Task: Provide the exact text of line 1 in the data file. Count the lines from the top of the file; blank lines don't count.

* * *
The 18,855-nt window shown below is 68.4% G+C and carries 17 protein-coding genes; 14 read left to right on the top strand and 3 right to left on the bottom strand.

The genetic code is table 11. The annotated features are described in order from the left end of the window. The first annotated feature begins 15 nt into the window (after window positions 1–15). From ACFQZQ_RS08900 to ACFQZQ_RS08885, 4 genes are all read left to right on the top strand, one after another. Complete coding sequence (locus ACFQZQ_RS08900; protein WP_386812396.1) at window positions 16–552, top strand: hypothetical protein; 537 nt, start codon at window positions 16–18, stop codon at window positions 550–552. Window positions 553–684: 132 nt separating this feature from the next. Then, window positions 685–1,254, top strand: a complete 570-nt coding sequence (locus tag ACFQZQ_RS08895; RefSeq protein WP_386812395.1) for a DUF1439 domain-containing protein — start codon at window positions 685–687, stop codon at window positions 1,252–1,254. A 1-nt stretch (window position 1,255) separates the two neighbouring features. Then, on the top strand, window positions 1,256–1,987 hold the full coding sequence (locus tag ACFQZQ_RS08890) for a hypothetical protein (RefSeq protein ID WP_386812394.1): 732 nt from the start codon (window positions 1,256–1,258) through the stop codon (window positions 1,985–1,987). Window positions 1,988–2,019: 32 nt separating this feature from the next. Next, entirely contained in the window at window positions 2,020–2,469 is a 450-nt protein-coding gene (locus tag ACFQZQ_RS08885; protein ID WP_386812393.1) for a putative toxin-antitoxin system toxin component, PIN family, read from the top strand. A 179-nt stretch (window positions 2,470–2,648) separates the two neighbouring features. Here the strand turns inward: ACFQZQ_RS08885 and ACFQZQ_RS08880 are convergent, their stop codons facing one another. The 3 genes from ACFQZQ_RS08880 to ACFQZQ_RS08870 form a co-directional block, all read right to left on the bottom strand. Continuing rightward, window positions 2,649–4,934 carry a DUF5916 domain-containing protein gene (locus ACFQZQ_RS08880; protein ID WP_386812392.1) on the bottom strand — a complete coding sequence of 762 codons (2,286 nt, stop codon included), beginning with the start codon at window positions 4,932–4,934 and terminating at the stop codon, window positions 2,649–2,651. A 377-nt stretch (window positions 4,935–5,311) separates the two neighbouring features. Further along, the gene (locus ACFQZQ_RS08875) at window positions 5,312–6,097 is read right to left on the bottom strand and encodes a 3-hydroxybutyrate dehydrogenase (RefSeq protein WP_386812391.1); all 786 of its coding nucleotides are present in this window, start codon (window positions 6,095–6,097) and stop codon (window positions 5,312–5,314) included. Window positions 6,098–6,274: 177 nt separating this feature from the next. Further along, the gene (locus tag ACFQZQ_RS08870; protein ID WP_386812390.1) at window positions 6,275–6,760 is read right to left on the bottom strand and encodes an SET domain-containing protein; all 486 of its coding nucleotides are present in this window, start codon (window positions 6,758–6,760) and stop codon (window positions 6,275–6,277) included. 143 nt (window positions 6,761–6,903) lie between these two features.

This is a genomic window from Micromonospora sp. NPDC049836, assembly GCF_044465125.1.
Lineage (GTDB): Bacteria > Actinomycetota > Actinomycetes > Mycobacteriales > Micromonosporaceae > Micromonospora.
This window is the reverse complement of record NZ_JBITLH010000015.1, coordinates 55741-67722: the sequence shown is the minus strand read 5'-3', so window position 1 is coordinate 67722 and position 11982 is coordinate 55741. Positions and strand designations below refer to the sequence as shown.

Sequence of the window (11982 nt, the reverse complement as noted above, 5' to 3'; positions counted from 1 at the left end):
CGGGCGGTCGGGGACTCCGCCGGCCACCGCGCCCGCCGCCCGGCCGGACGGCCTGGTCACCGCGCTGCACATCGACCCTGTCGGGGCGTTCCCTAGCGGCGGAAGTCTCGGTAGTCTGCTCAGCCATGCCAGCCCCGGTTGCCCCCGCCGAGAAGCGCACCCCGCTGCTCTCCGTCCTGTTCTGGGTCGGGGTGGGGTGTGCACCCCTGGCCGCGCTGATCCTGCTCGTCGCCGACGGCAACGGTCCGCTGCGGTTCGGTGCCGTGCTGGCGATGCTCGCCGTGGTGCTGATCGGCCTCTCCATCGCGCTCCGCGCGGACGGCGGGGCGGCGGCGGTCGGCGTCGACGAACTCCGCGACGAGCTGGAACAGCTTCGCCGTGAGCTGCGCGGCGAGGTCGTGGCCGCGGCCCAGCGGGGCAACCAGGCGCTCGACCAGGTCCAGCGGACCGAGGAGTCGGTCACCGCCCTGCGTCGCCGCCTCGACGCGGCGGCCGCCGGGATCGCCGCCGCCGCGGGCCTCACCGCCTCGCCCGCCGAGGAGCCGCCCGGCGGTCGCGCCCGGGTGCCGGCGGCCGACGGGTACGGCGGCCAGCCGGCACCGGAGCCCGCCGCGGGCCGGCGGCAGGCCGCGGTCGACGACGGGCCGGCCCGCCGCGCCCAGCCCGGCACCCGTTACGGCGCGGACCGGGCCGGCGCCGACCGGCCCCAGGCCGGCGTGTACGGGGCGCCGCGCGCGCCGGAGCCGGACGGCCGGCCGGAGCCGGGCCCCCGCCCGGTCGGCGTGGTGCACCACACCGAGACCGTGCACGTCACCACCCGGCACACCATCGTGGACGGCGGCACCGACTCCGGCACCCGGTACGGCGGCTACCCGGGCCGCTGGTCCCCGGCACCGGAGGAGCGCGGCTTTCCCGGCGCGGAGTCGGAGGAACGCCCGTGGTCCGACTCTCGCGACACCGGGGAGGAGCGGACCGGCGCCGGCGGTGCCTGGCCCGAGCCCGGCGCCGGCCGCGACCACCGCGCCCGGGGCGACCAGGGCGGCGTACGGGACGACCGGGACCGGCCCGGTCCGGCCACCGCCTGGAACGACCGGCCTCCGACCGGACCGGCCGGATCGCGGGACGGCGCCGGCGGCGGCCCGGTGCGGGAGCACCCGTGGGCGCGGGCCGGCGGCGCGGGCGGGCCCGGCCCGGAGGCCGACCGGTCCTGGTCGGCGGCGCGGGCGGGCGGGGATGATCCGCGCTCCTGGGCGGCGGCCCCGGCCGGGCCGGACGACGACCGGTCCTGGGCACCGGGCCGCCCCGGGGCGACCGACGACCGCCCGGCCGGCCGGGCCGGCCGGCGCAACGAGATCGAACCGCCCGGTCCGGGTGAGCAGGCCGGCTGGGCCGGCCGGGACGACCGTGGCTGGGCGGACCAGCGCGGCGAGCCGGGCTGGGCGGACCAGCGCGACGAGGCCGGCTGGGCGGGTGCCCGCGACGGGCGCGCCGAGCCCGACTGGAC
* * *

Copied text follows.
The 18,855-nt window shown below is 68.4% G+C and carries 17 protein-coding genes; 14 read left to right on the top strand and 3 right to left on the bottom strand.